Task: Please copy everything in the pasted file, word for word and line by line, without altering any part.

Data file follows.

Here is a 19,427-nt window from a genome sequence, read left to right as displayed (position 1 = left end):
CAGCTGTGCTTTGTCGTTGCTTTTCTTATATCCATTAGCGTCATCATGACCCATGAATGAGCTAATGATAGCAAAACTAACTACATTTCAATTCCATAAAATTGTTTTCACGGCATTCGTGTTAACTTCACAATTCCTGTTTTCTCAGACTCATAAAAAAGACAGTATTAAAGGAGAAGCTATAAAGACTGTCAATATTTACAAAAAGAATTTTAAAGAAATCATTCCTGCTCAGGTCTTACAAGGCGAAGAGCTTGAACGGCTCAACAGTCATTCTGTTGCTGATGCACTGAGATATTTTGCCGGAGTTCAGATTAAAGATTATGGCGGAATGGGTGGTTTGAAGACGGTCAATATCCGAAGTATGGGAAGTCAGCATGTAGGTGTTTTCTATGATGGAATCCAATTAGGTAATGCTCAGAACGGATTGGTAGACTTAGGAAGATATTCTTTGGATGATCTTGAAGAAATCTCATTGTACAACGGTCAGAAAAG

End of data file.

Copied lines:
Here is a 19,427-nt window from a genome sequence, read left to right as displayed (position 1 = left end):
CAGCTGTGCTTTGTCGTTGCTTTTCTTATATCCATTAGCGTCATCATGACCCATGAATGAGCTAATGATAGCAAAACTAACTACATTTCAATTCCATAAAATTGTTTTCACGGCATTCGTGTTAACTTCACAATTCCTGTTTTCTCAGACTCATAAAAAAGACAGTATTAAAGGAGAAGCTATAAAGACTGTCAATATTTACAAAAAGAATTTTAAAGAAATCATTCCTGCTCAGGTCTTACAAGGCGAAGAGCTTGAACGGCTCAACAGTCATTCTGTTGCTGATGCACTGAGATATTTTGCCGGAGTTCAGATTAAAGATTATGGCGGAATGGGTGGTTTGAAGACGGTCAATATCCGAAGTATGGGAAGTCAGCATGTAGGTGTTTTCTATGATGGAATCCAATTAGGTAATGCTCAGAACGGATTGGTAGACTTAGGAAGATATTCTTTGGATGATCTTGAAGAAATCTCATTGTACAACGGTCAGAAAAG